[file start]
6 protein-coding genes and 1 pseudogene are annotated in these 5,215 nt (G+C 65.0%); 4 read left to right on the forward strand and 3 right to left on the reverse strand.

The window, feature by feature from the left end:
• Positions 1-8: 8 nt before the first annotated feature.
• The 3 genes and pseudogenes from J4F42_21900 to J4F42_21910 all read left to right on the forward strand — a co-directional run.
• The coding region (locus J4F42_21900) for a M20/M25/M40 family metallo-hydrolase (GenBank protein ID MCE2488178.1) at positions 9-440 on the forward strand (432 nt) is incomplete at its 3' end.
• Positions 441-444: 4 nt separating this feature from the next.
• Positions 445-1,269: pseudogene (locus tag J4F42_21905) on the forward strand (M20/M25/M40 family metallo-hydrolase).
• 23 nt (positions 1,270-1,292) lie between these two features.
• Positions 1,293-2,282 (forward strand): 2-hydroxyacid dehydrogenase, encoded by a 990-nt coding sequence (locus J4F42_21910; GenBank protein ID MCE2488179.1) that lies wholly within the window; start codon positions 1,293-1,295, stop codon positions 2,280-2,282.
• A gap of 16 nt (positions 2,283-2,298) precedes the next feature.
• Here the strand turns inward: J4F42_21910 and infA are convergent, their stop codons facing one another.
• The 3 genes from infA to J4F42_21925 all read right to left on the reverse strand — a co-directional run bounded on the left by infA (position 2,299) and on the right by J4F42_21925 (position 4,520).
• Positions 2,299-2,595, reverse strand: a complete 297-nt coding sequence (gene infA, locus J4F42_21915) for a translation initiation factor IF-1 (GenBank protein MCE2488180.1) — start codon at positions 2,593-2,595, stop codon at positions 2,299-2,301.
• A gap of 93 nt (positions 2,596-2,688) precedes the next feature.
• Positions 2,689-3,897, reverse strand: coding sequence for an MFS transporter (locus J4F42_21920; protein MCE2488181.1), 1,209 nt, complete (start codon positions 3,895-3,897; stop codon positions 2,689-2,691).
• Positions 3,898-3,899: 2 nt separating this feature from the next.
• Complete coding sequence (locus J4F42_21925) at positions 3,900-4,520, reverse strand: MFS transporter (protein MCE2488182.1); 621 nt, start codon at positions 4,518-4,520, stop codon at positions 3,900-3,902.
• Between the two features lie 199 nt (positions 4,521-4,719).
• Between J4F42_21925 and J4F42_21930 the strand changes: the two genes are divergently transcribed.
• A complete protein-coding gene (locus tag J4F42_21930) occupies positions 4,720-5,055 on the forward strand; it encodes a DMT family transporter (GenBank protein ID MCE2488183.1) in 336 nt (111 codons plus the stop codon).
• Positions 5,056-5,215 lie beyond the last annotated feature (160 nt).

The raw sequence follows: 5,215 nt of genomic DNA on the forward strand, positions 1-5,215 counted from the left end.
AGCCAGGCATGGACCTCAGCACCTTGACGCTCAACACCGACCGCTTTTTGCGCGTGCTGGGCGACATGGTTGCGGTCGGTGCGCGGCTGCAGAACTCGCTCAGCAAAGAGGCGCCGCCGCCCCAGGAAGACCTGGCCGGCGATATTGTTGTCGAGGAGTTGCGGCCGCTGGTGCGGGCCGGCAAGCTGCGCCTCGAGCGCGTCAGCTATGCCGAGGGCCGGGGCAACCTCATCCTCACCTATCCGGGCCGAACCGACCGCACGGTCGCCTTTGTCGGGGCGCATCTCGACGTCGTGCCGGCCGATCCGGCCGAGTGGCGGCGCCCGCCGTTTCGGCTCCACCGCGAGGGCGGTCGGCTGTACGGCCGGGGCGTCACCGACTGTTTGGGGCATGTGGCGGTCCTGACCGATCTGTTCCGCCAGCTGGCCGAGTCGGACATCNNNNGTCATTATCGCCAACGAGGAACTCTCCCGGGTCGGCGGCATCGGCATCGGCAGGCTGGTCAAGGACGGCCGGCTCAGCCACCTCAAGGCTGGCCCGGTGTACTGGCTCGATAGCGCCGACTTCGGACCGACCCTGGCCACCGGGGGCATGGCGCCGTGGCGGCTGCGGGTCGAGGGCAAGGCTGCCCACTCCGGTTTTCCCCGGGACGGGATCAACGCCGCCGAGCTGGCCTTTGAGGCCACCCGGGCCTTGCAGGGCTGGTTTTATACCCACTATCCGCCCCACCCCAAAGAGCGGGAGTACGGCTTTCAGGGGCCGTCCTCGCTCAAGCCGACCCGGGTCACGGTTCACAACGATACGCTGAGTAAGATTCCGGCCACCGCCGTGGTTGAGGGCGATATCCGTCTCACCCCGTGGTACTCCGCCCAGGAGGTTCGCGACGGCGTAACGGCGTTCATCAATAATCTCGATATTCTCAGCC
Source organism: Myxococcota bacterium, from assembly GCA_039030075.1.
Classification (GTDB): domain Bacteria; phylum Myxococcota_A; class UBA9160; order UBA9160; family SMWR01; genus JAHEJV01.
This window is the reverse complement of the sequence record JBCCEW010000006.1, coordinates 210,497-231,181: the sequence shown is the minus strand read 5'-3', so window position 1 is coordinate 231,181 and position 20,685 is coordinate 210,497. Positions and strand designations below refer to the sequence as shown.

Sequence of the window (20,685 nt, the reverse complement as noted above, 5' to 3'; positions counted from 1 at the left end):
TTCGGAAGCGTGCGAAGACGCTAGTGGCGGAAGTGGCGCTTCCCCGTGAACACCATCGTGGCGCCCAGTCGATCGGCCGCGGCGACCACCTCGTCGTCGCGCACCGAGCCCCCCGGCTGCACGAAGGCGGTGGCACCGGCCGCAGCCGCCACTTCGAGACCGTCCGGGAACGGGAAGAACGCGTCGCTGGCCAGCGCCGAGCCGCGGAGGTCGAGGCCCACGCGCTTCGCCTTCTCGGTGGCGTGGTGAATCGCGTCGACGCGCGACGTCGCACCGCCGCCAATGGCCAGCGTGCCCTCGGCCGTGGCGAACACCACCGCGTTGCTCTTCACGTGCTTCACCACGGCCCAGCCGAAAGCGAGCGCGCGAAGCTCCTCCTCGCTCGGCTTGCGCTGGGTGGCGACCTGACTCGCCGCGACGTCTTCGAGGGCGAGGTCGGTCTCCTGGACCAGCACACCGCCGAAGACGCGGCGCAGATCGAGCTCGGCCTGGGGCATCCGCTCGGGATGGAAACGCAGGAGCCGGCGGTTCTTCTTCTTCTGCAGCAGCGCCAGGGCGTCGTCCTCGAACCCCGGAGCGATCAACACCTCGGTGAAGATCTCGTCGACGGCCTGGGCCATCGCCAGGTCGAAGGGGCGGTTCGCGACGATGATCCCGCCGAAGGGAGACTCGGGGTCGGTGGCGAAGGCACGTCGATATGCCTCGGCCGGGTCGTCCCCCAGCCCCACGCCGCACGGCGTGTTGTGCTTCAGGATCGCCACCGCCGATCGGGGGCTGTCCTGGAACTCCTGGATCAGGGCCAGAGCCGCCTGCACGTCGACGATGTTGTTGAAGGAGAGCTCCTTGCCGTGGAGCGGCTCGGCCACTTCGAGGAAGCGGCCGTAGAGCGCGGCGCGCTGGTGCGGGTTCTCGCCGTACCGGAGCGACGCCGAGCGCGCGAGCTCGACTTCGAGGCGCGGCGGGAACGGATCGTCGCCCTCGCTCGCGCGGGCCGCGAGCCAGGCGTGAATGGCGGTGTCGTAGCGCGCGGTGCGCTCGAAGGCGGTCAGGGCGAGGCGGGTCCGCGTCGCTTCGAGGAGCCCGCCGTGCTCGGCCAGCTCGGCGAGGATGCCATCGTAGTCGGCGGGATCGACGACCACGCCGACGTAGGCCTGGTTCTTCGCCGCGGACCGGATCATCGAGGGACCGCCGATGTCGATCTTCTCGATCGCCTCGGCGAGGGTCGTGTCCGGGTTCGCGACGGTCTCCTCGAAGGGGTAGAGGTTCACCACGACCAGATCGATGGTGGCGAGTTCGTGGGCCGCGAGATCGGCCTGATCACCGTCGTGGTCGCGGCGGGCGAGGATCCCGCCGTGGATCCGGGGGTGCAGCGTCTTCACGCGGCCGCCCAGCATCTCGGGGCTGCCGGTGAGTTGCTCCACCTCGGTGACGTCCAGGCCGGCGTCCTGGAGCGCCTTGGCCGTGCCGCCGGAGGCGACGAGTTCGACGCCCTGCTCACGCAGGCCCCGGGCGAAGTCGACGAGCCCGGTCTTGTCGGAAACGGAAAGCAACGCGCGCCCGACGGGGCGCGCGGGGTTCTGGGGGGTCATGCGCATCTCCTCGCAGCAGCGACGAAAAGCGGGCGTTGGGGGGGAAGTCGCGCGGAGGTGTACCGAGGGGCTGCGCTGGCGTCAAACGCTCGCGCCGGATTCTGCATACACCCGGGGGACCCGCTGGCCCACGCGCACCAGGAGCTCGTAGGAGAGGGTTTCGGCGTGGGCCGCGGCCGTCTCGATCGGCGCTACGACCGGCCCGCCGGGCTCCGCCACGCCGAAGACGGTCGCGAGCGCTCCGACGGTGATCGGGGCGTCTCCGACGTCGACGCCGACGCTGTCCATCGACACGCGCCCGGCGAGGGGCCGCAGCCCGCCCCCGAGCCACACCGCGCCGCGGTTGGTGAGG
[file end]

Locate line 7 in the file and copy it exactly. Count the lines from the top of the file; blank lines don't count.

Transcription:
• Positions 445-1,269: pseudogene (locus tag J4F42_21905) on the forward strand (M20/M25/M40 family metallo-hydrolase).